Taney, a multiethnic assemblage from diverse economic backgrounds, will play its first Little League World Series game at 3 o'clock this afternoon. Major League Baseball entities have latched on to the coattails of Taney, as well as the Jackie Robinson West team from Chicago, claiming them as products of its initiative to reclaim urban youth to its breast, but the meat of both programs predates any of MLB's tangential interest. Taney spent part of yesterday afternoon watching the Chicago team demolish a Northwest team from Lynnwood, Wash.
Like their towns of origin, the Philly and Chicago teams were born of grit and dedication and deep wells of talent. The Chicago program is more than 40 years old, and the Taney Youth Baseball Association has fielded fine teams for 20 years, but was not a chartered Little League program until 2013.
So, yes, in its second chartered season, Taney might win it all.
Taney's story is more captivating, certainly, because its top pitcher is a girl, and because Hollywood seems to have cast the team.
Even the names are evocative; none more so than Mo'ne Davis, who, at 13, might actually be a better point guard and soccer midfielder than pitcher. She has almond eyes and long braids and a 1,000-megawatt smile that she mostly saves for other kids.
Her offensive counterbalance is Zion Spearman, who looks strong enough to bunt a ball over the 225-foot fences.
The players put on no airs, not even the top Dragons. They accept their rise to fame with matter-of-fact nonchalance. They are managed by an unassuming architect named Alex Rice, who has spent much of the past 2 weeks shepherding his flock through the Mid-Atlantic Regional and, as a result, through hundreds of interview requests.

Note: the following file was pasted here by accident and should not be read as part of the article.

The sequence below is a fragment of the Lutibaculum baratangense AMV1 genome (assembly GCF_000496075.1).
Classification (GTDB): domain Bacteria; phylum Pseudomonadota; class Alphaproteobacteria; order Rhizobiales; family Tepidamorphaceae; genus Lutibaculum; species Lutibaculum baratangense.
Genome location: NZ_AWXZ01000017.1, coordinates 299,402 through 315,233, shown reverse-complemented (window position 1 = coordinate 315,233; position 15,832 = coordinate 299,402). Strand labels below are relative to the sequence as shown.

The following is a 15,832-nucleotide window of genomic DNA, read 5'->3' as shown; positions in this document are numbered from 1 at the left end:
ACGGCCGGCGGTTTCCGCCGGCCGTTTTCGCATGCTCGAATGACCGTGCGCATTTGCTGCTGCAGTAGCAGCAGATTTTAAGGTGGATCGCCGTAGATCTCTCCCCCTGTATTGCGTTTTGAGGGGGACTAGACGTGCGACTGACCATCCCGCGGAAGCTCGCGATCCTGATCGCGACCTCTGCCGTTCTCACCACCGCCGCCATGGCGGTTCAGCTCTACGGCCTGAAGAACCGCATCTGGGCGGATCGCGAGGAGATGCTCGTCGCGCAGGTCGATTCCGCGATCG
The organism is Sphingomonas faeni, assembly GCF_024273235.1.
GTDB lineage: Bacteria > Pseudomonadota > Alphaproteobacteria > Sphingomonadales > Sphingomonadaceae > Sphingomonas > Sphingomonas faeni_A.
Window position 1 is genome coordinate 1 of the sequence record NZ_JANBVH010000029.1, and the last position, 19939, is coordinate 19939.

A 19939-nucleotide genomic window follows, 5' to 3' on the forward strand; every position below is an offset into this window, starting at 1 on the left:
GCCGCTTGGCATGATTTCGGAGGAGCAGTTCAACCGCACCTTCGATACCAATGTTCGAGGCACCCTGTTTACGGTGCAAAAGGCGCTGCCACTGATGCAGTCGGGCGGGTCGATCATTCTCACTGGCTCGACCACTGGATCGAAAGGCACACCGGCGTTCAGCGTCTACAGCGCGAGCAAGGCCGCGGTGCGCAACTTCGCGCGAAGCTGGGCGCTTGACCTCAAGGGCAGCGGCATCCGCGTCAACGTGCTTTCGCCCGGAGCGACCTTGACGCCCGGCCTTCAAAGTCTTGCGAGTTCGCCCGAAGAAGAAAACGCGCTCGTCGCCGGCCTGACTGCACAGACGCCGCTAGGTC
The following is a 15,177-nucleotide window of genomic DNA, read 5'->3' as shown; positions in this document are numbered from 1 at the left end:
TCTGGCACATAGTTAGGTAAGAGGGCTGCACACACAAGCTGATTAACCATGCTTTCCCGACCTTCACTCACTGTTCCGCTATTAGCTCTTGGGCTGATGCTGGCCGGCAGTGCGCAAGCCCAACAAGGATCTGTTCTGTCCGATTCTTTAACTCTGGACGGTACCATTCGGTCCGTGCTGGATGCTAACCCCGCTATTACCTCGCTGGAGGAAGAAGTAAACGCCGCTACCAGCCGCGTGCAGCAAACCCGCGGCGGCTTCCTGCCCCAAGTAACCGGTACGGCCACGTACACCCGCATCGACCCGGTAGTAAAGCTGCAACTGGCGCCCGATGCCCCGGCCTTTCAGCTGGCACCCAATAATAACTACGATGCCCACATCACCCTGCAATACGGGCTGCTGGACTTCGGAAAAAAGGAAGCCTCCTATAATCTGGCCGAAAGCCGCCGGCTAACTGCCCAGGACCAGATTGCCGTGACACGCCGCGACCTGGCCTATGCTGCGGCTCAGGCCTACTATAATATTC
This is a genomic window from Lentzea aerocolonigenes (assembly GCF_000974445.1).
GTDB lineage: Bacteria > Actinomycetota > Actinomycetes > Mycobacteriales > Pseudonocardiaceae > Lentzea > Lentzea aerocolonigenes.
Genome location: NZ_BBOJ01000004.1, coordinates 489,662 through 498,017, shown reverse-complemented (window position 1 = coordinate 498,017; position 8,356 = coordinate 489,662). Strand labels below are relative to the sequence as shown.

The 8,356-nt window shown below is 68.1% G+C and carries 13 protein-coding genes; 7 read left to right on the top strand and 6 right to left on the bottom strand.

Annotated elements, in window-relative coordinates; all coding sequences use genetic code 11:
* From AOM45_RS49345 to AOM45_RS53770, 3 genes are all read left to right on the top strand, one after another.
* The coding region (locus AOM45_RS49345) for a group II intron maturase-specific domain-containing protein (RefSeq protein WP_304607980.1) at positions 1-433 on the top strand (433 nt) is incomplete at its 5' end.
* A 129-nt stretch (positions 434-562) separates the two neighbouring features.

He knows what his kids mean these days to Philly - and beyond.
So do the kids.
"I think they get that," Rice said. "Youth sports, with the proper perspective, is wonderful."
That's what Taney is:
Wonderful, in a sports world where precious little else is.
In Cleveland, Johnny Football is fighting for his right to party. ESPN and USA Today are covering every messy Manziel moment.
In Washington, Daniel Snyder remains entrenched in a racist stance that would make Donald Sterling proud.
In Baltimore, Ray Rice was suspended two games for knocking out his future wife; he was caught on video dragging her inert form from an elevator. Little Leaguers get five games for fighting each other.
In New York, A-Rod, the closest thing to Ruth since Mays, is suspended for the season for chronically cheating with PEDs . . . but, thanks to contract and labor stipulations, this year still will take home almost $6 million of the more than $400 million he will earn in his career.
Oh, yeah: Derek Jeter is retiring.
Little wonder, then, Taney so fully warms so many hearts.
Look around. What else is there?
You can root for the Royals, but they probably will dissolve themselves when it's time for their stars to get paid.
There are the Seahawks, if you can endure Richard Sherman's apologists.
Look to golf, perhaps, and maybe cheer for Rory McIlroy, despite the fact that, in the past 3 years, he has dumped his primary sponsor, two managers and his fiancée.
It's easy to cheer for Taney.
The Dragons transcend the tragic complexities of Trayvon Martin and Mike Brown, of Jonathan Martin and Riley Cooper.
They don't care whether Brittney Griner's gay and, no, they wouldn't mind having Michael Sam on their football team; because, you see, nothing distracts them.
In America, there always will be a Ferguson, Mo., ready to burn itself down; there always will be a Sanford, Fla., and a George Zimmerman set free.
Just pray that there will always be a Taney in Williamsport, too.